Two plane hijackers 'beaten to death by passengers' in China

Two plane hijackers 'beaten to death by passengers' in ChinaStock photo: PA

Two men who allegedly tried to hijack a plane in western China have died days after their arrest.

Six men were arrested last Friday after the foiled hijack of a Tianjin Airline flight from Hotan to Urumqi in the Xinjiang region.

According to the Telegraph, the state-run Global Times newspaper reported that two of the suspects died in hospital from injuries they suffered during the ensuing fight with passengers and crew on board.

A Xinjiang government spokeswoman, Hou Hanmin, said two more suspects were being treated in hospital after reportedly mutilating themselves.

Hou told Associated Press that the men took apart a pair of aluminium crutches and used the pieces to attack people as they tried to break into the cockpit. She added that police were still testing materials they had been carrying, thought to be explosives.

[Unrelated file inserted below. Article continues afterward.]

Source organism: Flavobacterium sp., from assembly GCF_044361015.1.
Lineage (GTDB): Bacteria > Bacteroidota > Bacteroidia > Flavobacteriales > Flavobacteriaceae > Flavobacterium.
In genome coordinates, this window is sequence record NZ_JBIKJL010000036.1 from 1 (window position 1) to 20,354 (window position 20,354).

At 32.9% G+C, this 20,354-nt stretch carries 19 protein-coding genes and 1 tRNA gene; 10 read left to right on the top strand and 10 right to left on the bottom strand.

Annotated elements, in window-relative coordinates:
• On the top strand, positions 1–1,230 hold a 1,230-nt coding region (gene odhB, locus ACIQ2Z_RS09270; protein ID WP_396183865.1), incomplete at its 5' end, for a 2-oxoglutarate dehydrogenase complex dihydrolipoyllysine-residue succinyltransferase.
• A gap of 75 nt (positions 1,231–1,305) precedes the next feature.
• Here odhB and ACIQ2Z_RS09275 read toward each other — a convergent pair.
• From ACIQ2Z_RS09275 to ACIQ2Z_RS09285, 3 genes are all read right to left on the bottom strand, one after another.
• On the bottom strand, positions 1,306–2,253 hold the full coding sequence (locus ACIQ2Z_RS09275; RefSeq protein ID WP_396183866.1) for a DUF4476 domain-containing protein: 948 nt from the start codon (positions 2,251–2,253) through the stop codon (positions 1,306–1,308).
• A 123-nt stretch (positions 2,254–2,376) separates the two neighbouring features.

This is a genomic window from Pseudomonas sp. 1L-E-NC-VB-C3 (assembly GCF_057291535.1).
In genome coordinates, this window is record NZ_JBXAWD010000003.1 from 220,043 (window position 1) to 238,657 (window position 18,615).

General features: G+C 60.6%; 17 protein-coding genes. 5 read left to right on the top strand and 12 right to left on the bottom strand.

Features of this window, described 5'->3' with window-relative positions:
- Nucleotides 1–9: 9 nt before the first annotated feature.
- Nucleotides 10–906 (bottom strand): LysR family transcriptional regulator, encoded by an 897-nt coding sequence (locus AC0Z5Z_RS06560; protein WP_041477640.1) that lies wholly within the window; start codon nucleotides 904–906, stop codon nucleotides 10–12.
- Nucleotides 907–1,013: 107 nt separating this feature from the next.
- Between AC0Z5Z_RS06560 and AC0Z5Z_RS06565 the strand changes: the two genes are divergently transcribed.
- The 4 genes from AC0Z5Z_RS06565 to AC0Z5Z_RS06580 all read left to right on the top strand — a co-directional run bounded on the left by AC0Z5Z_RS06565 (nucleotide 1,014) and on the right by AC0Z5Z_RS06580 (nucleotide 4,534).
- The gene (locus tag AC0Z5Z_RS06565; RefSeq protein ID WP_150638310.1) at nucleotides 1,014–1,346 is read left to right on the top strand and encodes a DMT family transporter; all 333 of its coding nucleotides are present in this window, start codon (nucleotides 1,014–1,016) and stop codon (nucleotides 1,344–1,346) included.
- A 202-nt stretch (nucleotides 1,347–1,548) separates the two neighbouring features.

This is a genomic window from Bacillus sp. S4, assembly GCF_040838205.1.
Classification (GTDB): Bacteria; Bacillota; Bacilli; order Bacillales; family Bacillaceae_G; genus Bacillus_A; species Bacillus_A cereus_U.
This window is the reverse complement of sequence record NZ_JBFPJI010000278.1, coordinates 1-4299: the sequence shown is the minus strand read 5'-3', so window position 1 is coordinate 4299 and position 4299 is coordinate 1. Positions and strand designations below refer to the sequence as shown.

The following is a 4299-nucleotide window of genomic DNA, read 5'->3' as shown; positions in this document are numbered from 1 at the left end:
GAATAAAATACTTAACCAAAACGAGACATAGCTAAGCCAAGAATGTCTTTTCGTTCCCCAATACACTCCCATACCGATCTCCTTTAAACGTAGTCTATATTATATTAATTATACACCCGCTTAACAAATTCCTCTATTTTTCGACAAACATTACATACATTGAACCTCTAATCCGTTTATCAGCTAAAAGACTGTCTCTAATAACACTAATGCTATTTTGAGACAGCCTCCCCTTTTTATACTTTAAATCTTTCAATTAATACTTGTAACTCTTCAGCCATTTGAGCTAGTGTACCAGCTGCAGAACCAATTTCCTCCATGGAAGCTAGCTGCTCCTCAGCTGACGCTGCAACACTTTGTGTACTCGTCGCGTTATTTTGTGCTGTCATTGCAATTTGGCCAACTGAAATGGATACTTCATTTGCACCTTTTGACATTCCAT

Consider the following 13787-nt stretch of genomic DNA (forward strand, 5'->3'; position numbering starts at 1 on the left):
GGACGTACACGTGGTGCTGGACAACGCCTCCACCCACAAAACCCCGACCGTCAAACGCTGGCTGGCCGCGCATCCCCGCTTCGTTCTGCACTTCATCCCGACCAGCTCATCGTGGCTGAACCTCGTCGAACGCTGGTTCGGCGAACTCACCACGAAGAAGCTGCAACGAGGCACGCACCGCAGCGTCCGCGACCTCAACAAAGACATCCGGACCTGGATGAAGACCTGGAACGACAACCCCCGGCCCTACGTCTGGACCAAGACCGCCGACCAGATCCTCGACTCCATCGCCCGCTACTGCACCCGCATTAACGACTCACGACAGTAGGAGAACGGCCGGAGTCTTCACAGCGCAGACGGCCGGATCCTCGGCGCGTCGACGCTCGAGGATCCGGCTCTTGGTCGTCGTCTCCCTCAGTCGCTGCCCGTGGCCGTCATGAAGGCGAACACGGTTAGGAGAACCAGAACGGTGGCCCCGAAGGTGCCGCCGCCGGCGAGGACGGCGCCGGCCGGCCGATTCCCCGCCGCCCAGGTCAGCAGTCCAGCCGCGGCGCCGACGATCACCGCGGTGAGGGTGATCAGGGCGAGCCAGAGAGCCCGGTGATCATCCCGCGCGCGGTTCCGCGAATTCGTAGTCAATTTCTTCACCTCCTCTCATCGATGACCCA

The Guardian reports that microblog accounts from people who say they had friends on the flight said passengers helped to restrain the men and tie them up.

One microblogger told AP: "They had a long crutch that can be broken into pieces, and the pieces had sharp ends."

The plane, which was carrying 92 passengers and nine crew members, safely returned to Hotan 22 minutes after take-off.

The men, aged between 20 and 36, were reported to be Uighurs, the local Muslim ethnic minority.

According to the Associated Press, Xinjiang is home to a large population of minority Uighurs (pronounced WEE'-gurs), but is ruled by China's ethnic majority Hans. There have been clashes between authorities and Uighurs resentful of government controls over their religion and culture.

According to the BBC, Uighur allegations of discrimination have been behind anti-Han Chinese and separatist sentiment in the region since the 1990s.

Dilxat Raxit, spokesman for the German-based World Uyghur Congress which campaigns for Uighurs' rights, said Friday that it wasn't a hijacking attempt but an in-flight brawl over a seat dispute.

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